Encourage open communication. Remember to listen, show empathy and support to help your children feel valued, safe and secure. Invite them to ask questions about matters of concern to them and their friends.
Take Interest in Your Children’s Friends
Encourage your children to discuss personal and social experiences. Respond without judgment. It is important to know your child’ s friends and their family members. Avoid sending children with adults you feel uncomfortable with or you don’t know. It is important that you know who your children are spending time with, where they are going and what they will be doing.
Help Children Feel Ownership of Their Bodies
Allow children to refuse unwanted hugs or kisses. It is best not to force or coax your them into showing affection to relatives or other adults. Allow your children to determine the type of contact that feels most comfortable to them.
Teach Children the Difference between Good Touches and Inappropriate Touches
Children should be taught that it is inappropriate for adults, other children or adolescents to touch them in a sexual manner or in any way they do not want to be touched. Let them know that it is against the law for adults to touch them in a sexual way or make sexual advances towards them. Empower them to say no to sexual advances or attempts and ask them to share this information with you as soon as possible.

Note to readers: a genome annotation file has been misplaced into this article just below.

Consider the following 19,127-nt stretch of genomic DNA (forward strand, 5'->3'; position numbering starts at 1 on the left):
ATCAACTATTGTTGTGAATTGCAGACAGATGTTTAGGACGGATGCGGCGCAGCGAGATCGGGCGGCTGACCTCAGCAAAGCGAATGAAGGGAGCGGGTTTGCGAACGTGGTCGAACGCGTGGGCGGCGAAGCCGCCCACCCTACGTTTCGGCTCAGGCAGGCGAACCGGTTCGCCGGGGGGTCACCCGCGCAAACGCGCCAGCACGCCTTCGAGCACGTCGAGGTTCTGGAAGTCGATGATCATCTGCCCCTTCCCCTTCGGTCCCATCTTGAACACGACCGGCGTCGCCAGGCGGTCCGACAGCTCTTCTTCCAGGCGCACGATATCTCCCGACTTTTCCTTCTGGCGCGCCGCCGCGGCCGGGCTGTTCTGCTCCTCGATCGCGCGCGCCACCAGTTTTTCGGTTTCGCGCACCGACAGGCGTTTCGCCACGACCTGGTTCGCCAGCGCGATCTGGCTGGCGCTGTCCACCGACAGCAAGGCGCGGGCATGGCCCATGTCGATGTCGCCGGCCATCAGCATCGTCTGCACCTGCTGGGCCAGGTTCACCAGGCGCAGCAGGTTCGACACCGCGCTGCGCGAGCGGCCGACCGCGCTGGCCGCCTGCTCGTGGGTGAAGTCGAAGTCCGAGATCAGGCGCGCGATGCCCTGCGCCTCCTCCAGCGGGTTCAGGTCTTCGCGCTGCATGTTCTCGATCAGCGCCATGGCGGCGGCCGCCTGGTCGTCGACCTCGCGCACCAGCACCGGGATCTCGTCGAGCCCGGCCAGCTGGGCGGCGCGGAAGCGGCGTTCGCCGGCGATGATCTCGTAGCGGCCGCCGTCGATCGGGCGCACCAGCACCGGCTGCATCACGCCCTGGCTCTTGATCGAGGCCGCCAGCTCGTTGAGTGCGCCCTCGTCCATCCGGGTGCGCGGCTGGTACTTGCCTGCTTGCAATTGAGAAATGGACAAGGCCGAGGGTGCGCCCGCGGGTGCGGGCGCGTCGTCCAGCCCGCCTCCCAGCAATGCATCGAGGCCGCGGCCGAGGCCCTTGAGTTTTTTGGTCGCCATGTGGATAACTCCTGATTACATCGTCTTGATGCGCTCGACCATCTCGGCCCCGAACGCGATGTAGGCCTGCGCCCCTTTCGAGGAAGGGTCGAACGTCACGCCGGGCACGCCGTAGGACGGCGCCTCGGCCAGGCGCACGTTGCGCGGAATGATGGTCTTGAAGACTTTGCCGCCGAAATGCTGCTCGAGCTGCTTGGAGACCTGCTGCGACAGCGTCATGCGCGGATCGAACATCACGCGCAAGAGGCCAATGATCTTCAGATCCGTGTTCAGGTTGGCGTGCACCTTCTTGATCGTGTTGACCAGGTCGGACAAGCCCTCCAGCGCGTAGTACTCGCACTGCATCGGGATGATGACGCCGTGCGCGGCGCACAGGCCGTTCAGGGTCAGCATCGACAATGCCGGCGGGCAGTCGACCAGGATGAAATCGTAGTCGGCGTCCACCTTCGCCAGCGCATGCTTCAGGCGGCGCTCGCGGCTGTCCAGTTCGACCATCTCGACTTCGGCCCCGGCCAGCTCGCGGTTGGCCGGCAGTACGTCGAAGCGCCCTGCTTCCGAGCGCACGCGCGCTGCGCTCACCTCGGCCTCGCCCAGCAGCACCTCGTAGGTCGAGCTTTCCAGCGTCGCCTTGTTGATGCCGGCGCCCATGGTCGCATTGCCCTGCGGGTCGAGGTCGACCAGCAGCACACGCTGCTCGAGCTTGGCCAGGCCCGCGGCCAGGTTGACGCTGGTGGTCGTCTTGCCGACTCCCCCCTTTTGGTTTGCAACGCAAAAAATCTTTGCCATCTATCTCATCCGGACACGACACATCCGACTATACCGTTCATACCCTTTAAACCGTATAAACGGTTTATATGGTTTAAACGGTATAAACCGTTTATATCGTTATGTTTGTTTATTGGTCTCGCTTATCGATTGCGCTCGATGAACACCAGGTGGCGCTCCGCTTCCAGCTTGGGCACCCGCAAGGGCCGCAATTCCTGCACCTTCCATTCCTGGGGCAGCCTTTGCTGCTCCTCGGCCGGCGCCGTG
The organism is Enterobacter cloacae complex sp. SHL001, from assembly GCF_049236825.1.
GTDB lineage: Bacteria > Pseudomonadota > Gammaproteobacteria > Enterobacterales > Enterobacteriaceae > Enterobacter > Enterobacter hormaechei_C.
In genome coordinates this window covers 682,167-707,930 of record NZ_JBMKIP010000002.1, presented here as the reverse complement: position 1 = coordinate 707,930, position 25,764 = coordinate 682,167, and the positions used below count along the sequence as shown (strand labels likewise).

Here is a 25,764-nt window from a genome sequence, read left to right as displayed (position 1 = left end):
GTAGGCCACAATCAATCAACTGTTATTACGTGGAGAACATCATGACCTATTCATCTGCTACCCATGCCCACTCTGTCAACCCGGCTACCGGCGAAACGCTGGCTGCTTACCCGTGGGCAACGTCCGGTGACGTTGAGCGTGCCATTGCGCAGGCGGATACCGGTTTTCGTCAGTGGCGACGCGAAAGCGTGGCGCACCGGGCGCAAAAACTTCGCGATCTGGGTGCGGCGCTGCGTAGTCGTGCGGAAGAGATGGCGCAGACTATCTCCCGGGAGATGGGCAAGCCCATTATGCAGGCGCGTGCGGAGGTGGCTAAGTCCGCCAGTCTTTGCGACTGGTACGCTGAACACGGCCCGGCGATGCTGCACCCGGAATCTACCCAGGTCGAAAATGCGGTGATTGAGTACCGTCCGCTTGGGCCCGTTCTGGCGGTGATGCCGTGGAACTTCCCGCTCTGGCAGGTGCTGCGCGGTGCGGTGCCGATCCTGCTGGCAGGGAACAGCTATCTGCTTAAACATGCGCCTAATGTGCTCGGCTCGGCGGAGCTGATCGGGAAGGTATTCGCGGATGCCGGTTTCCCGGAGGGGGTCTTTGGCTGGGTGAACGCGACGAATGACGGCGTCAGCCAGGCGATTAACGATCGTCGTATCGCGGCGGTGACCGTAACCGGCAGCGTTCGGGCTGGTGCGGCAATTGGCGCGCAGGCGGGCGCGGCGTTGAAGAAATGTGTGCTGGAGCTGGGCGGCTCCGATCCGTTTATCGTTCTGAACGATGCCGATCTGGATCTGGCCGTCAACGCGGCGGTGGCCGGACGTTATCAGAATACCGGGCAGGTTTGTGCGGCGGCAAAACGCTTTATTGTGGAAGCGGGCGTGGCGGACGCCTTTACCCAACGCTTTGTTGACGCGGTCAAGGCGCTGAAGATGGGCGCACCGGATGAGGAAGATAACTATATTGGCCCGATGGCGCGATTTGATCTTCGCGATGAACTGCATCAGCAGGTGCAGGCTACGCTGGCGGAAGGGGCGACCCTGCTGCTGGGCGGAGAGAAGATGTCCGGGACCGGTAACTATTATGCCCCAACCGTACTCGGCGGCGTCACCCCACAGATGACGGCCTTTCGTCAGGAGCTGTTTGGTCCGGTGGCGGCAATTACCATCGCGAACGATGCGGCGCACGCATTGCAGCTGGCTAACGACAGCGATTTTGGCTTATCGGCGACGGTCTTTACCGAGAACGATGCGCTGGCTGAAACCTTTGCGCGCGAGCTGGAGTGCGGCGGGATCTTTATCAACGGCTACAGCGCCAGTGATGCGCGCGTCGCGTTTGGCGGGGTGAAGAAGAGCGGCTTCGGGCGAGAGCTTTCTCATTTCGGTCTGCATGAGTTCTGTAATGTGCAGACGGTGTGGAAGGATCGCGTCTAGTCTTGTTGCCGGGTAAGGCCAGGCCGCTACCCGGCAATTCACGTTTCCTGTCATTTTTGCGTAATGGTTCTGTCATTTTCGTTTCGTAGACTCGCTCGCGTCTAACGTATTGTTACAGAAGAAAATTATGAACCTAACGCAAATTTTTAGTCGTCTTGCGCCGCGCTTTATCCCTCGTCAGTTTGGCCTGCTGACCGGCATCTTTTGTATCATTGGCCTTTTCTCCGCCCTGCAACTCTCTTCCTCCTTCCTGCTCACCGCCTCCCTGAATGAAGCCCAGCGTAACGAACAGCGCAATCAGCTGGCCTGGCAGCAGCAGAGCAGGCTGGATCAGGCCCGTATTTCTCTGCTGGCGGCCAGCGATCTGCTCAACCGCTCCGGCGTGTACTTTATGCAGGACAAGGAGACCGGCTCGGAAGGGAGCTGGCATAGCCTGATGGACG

Teach Children the Difference Between Good Secrets and Bad Secrets
Generally, you should avoid teaching your children to keep secrets. However, it is important that your child understands the difference between a good secret such as a surprise birthday party, which makes people feel good and a bad secret, which can hurt people and make them feel bad. Help your child understand that bad secrets make them feel uncomfortable and should be told.
Talk to Children about Sex in an Age Appropriate Manner
When talking about sex, be sure to use language that the child can understand. Teach the correct names for body parts. Refrain from teaching play names for body parts.
Tell Your Children about the Dangers of Internet Chat Rooms
Talk to your children about adult predators who pretend to be children over the Internet. Remind them not to give out any personal information over the Internet, especially information that identifies their location. Examples are the names of schools, their favorite hangouts, their address or telephone number.
What to Do If You Suspect Your Child has Been Abused
Believe the Child and Praise Them for Disclosing the Information
Children typically do not lie about sexual abuse.
Talk to the child in a safe environment where their privacy can be respected and protected. Avoid making suggestions that the events did not occur. Guard against making criticism or judgments that indicate the child could have prevented the event.
Do not overreact, display emotions, or facial expressions that might have a negative impact on the way the child tells the story. Provide comfort and let them know the did nothing wrong. Help them understand that sharing the event is the right thing to do.
Report the event to authorities and take the child for a medical exam. Explain the examination to the child. Providing information about the process and its purpose. This will help the child separate the examination from the abuse.
Recognize that the Child May Need Psychotherapy or Counseling
Skilled professionals can help the child cope with the abuse. They can also assist in learning how to helpthe child live through this difficult time.